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Wednesday, August 5, 2015

When You Don't Have to Say You're Sorry

Photo courtesy of nenetus, Free Digital Photos

Let me tell you a story, and then we’ll make some applications. Mildred thinks a terrible thought about Hazel. Later, Mildred realizes she never should have thought such an awful thing about her friend. So, Mildred goes to her and says, “Hazel, I want you to forgive me. I thought such and such about you. I am so sorry; will you forgive me?” Hazel is shocked and hurt that her friend would think such an ugly thought about her. She forgives her friend, but she goes home and turns it over and over in her mind. She cries while she’s putting the dishes into the dishwasher. She will never quite trust Mildred again.

I would imagine this has happened to all of us, at one time or another. A friend with a sensitive conscience apologizes for something ugly they only thought about us. Then, we, like Hazel, suffer hurt feelings.

There are times when it’s best not to ask forgiveness and not to confess our sins to people. (We should always confess them to God. 1 John 1:9)

Years ago, I heard a pastor explain it this way:
  • Confess public sins publicly.
  • Confess private sins privately.

It helped me. I hope it will help you, too.

Let’s go back to the illustration. Mildred should have confessed her “thinking sin” to God. “Lord, I don’t know why I thought such a nasty thing about my dear friend, Hazel. Please forgive me for having such negative thoughts.” Then, Mildred can purpose in her heart only to entertain right thoughts about her friend (repentance). Only Mildred and the Lord know about this sin. Hazel isn’t hurt, and their friendship continues to be a good one.

If, on the other hand, Mildred had actually gossiped about Hazel, her sin is now public. She would need to go to the person she gossiped to and asked her forgiveness. She would need also to ask Hazel’s forgiveness, if Hazel knows about the gossip. If the gossip took place in a group, Mildred should set the record straight and apologize to all the members of the group.

Any overt sin against another person is public sin and must be dealt with publicly.

Any “only thought” sin must be dealt with privately and forsaken. These include: ugly thoughts, pornography, dirty novels, coveting, and any other sin that takes place between the ears. We confess it to God and forsake it.

Some people have overactive, analyzing consciences. Let’s pretend that Mildred and Hazel have had a shopping date, and they talked a lot while they were happily looking through clothes and home furnishings at the mall. Hazel gets home, and she plays back every detail of their conversation in her head. Hazel decides that one of the statements she made might be taken two ways. “Oh,” she thinks, “I hope Mildred didn’t think I was criticizing her when I said . . . .” Hazel gets all worked up inside about what Mildred might have thought about what she said. Soon, Hazel picks up the phone and calls her friend. She confesses, “I am so sorry I said . . . . I hope you know I didn’t mean it to sound like . . . .”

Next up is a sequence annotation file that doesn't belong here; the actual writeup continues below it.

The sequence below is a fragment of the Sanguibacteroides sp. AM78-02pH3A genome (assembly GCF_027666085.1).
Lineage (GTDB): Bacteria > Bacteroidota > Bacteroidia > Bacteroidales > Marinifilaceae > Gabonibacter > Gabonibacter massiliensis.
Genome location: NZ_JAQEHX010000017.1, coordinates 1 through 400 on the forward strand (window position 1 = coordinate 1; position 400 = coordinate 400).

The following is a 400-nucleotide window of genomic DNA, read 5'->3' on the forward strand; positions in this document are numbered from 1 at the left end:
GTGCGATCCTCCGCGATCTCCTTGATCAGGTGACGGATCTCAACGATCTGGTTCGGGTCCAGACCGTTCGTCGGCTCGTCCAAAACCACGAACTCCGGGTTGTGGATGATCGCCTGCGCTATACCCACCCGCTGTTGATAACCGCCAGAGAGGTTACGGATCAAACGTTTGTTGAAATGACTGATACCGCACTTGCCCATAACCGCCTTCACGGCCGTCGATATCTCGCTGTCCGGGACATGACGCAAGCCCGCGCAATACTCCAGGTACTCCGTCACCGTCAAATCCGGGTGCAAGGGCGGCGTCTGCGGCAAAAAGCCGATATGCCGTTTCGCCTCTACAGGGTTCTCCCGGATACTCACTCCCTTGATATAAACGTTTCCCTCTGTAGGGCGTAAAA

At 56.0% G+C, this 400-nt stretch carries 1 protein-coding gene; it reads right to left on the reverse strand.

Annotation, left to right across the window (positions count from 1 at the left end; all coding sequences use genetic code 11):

Mildred vaguely remembers that particular conversation. Mildred thinks they had a wonderful time shopping together. Indeed, she enjoyed every minute! She’s a little shocked that Hazel has been going back over their conversation and analyzing every little thing. (Mildred hopes she didn’t say anything that Hazel might have taken badly.) Mildred assures her friend she had a great time and didn’t take anything she said in a bad way.

Here, we’re not talking about sin or about nasty thoughts. We’re talking about an overly sensitive conscience.

If Mildred had been offended, it would have shown on her face. Knowing Mildred, she probably would have straightened it out right then and there. If she had really been offended, it was her place to go to Helen and get it cleared up. (Matthew 18:15. The offended person goes to the one that hurt him.) This is the biblical way to deal with personal issues.

If they were clearly having a great time on their shopping trip, and there was no tension between them, then it was a successful ladies’ afternoon out. Helen has nothing to worry about. What’s more, Helen needs to be thankful for a friend like Mildred with whom she can have such a fun time.

It’s easy to remember when to say we’re sorry and when to say it only to God. These are the principles:
  • Confess public sins publicly.
  • Confess private sins privately.

May God help us not to hurt others by saying we’re sorry when we don’t need to!


  1. A former pastor used to say that the extent of confession needs to be as wide as the extent of the sin - the same thing you're saying, but in a different way.

    I do confess sometimes I can replay something I said and realize it could have been taken the wrong way. Sometimes I have gone back to explain about it. Most times the other person says, "No, I didn't think anything about it or take it that way," but just occasionally someone will say, "Well, I wondered about it - I am glad you cleared it up." I'm not so quick to go back now and explain, especially if it seems trivial, but if it keeps in my mind I try to seek the Lord about whether I should say something or not. How sorely we need to ask the Lord to "Set a watch, O LORD, before my mouth; keep the door of my lips" (Psalm 141:3) beforehand rather than trying to do damage control afterward.

    1. Thank you for sharing these things, Barbara. You expressed them so well. God bless you!


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